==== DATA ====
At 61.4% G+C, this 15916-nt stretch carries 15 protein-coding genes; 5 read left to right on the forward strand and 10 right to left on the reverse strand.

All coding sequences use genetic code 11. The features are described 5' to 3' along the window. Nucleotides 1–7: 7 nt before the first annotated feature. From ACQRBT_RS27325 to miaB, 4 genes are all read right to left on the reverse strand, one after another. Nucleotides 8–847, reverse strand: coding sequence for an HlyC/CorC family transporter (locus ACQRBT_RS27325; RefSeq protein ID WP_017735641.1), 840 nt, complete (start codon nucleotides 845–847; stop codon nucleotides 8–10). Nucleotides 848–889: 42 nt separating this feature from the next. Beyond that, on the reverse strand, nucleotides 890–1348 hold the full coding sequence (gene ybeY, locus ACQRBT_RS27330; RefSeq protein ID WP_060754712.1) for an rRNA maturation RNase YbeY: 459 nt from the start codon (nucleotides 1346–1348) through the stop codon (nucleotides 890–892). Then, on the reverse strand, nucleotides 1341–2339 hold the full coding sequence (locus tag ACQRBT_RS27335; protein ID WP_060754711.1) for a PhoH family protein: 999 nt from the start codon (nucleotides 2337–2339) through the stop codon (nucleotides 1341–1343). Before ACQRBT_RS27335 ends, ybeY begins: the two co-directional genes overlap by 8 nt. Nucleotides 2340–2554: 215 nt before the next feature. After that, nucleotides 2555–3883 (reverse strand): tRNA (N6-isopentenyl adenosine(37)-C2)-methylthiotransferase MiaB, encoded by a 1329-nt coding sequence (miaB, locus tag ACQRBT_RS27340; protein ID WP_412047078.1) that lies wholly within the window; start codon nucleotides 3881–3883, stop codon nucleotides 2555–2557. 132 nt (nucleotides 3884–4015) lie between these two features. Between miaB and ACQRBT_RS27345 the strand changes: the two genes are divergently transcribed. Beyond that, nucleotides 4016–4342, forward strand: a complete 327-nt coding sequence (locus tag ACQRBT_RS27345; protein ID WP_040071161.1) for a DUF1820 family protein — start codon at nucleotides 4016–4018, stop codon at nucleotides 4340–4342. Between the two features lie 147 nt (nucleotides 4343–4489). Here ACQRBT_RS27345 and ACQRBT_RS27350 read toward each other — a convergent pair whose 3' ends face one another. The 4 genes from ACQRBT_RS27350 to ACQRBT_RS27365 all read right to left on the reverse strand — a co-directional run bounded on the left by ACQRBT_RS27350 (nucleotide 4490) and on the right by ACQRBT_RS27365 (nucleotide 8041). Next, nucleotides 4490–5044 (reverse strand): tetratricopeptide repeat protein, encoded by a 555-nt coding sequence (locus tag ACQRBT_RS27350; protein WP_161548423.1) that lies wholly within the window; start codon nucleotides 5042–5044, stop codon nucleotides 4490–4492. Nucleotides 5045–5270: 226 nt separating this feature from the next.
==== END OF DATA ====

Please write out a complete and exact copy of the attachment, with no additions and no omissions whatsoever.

At 61.4% G+C, this 15916-nt stretch carries 15 protein-coding genes; 5 read left to right on the forward strand and 10 right to left on the reverse strand.

All coding sequences use genetic code 11. The features are described 5' to 3' along the window. Nucleotides 1–7: 7 nt before the first annotated feature. From ACQRBT_RS27325 to miaB, 4 genes are all read right to left on the reverse strand, one after another. Nucleotides 8–847, reverse strand: coding sequence for an HlyC/CorC family transporter (locus ACQRBT_RS27325; RefSeq protein ID WP_017735641.1), 840 nt, complete (start codon nucleotides 845–847; stop codon nucleotides 8–10). Nucleotides 848–889: 42 nt separating this feature from the next. Beyond that, on the reverse strand, nucleotides 890–1348 hold the full coding sequence (gene ybeY, locus ACQRBT_RS27330; RefSeq protein ID WP_060754712.1) for an rRNA maturation RNase YbeY: 459 nt from the start codon (nucleotides 1346–1348) through the stop codon (nucleotides 890–892). Then, on the reverse strand, nucleotides 1341–2339 hold the full coding sequence (locus tag ACQRBT_RS27335; protein ID WP_060754711.1) for a PhoH family protein: 999 nt from the start codon (nucleotides 2337–2339) through the stop codon (nucleotides 1341–1343). Before ACQRBT_RS27335 ends, ybeY begins: the two co-directional genes overlap by 8 nt. Nucleotides 2340–2554: 215 nt before the next feature. After that, nucleotides 2555–3883 (reverse strand): tRNA (N6-isopentenyl adenosine(37)-C2)-methylthiotransferase MiaB, encoded by a 1329-nt coding sequence (miaB, locus tag ACQRBT_RS27340; protein ID WP_412047078.1) that lies wholly within the window; start codon nucleotides 3881–3883, stop codon nucleotides 2555–2557. 132 nt (nucleotides 3884–4015) lie between these two features. Between miaB and ACQRBT_RS27345 the strand changes: the two genes are divergently transcribed. Beyond that, nucleotides 4016–4342, forward strand: a complete 327-nt coding sequence (locus tag ACQRBT_RS27345; protein ID WP_040071161.1) for a DUF1820 family protein — start codon at nucleotides 4016–4018, stop codon at nucleotides 4340–4342. Between the two features lie 147 nt (nucleotides 4343–4489). Here ACQRBT_RS27345 and ACQRBT_RS27350 read toward each other — a convergent pair whose 3' ends face one another. The 4 genes from ACQRBT_RS27350 to ACQRBT_RS27365 all read right to left on the reverse strand — a co-directional run bounded on the left by ACQRBT_RS27350 (nucleotide 4490) and on the right by ACQRBT_RS27365 (nucleotide 8041). Next, nucleotides 4490–5044 (reverse strand): tetratricopeptide repeat protein, encoded by a 555-nt coding sequence (locus tag ACQRBT_RS27350; protein WP_161548423.1) that lies wholly within the window; start codon nucleotides 5042–5044, stop codon nucleotides 4490–4492. Nucleotides 5045–5270: 226 nt separating this feature from the next.